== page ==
It seems to me like you’re softening on the absolutism of this claim, “In an open society, the only response to objectionable speech is more speech.” [my emphasis] You must agree that a claim like “A solution is not absolute if all others fail to address the core problem or cause greater harm” with out knowledge of “all others” and the degree of their “harm” is a useless agnosticism and not a defense of absolutism. E.g., “We don’t know, therefor claim!” isn’t a defense for gods. From this post I gather that we largely agree, absolutism isn’t defensible. (In this case I say it’s harmful or at least useless, you say it doesn’t exist.)

    You see, my solution also involves active engagement and societal pressure. (active engagement in the political process, and societal pressure in the form of collective action, in a democratic republic this is also known as “state power” by certain detractors.)

    Further, sanctions, deterrents and finally sequestration is certainly not passive avoidance (you’d agree, perhaps by calling it “state power”) and collective action is not a reliance upon others in authority in the understanding that in a democratic republic the voting population is the authority, some call this “popular sovereignty”.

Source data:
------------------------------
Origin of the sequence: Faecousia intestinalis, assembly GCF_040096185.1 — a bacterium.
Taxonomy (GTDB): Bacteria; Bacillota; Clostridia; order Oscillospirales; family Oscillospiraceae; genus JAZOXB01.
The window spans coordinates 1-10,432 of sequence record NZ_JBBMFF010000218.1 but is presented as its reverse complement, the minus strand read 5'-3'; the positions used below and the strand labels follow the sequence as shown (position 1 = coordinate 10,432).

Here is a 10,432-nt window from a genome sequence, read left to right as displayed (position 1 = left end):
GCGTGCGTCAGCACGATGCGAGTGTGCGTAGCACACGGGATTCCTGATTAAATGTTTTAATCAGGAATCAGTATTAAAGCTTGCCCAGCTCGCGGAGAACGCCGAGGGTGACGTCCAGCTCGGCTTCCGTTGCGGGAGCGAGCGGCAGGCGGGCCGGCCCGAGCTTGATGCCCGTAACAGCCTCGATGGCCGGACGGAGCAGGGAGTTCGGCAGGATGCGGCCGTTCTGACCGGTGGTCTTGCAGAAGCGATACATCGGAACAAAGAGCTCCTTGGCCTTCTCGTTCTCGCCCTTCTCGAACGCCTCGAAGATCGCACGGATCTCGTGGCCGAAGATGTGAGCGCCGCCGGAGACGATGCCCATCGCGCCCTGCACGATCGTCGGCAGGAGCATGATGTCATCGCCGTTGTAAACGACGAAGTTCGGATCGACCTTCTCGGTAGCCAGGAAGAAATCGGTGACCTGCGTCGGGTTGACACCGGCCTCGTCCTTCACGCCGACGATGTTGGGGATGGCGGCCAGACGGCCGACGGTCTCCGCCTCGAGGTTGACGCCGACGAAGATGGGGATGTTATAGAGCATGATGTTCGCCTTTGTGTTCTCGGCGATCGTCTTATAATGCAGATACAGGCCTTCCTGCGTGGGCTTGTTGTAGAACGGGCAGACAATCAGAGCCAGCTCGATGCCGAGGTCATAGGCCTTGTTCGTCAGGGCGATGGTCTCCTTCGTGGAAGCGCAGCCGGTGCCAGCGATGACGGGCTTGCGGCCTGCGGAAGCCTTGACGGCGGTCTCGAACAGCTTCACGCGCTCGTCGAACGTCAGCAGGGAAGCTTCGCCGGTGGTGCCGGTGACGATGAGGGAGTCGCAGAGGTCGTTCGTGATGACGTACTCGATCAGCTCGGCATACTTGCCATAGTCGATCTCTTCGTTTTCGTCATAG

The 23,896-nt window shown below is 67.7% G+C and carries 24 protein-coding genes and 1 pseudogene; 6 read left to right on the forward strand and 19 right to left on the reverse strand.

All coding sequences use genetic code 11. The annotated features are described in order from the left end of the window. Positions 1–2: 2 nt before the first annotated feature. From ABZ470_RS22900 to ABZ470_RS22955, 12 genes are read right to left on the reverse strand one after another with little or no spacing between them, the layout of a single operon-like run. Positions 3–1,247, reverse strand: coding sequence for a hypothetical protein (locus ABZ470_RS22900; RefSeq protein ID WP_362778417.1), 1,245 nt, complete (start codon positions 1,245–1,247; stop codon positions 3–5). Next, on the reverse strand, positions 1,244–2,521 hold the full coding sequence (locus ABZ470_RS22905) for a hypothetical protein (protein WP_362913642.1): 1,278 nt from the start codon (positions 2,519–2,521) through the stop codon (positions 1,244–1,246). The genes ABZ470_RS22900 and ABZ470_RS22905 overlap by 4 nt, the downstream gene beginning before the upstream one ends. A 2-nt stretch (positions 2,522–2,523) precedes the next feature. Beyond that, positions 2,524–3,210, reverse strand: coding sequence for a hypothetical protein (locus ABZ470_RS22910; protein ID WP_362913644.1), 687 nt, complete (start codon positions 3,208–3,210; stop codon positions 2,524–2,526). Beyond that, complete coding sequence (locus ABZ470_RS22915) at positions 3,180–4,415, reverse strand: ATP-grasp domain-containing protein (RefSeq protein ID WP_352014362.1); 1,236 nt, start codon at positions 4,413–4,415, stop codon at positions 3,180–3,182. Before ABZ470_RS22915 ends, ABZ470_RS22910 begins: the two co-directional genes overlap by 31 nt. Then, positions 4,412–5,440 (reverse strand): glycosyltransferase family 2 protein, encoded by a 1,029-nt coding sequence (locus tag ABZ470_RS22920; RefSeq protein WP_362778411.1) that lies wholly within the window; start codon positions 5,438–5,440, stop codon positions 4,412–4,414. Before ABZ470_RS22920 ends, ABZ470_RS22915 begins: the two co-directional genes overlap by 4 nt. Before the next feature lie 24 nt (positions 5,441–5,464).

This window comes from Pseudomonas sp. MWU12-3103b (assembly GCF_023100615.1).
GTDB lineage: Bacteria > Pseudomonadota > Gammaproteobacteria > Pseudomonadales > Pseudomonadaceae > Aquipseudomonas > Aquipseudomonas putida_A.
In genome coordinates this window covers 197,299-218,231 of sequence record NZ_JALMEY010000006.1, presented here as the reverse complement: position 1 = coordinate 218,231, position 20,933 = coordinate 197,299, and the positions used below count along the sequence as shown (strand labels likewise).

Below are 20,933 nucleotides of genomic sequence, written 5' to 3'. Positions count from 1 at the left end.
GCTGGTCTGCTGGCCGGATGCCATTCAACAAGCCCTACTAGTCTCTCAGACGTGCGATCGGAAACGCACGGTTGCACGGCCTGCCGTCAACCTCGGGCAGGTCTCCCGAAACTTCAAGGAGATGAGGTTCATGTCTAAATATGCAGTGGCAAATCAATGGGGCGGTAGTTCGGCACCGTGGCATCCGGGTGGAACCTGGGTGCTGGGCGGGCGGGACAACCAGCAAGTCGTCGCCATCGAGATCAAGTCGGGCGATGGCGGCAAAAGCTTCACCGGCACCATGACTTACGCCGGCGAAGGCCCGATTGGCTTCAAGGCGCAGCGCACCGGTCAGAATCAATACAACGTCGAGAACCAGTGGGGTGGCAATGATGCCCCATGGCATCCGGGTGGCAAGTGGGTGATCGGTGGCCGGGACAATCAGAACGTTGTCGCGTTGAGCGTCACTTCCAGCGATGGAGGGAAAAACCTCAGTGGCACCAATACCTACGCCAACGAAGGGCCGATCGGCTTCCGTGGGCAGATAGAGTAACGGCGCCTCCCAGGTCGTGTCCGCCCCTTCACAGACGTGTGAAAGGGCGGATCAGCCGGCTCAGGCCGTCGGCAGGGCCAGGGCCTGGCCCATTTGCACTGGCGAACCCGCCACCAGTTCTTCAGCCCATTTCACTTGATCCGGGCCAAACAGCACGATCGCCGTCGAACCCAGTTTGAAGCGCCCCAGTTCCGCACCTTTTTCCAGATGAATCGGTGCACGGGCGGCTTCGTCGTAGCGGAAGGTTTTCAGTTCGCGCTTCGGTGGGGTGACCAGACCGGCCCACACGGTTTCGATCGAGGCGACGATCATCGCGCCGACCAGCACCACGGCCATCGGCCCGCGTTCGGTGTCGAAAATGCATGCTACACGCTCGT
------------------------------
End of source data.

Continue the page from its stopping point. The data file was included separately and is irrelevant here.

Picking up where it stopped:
Now if we want to move from there that perhaps USA is a less than optimal constitutional democratic republic, perhaps we’ll agree again.

    (This is also what irks me about hardcore libertarians. They assume democracy but then they are surprised that a libertarian clean slate will by needs evolve into a liberal democracy in the common sense, ironically due to the same shittiness they base their conception of government upon.)

  18. Sheesh says

    What sort of culpability is involved for failing in your responsibilities as a parent? Do we just ignore the harm to your son, or protect him where you and he have failed? Instead does he sue you to make himself whole for the harm? These seem like a weird direction to take the argument.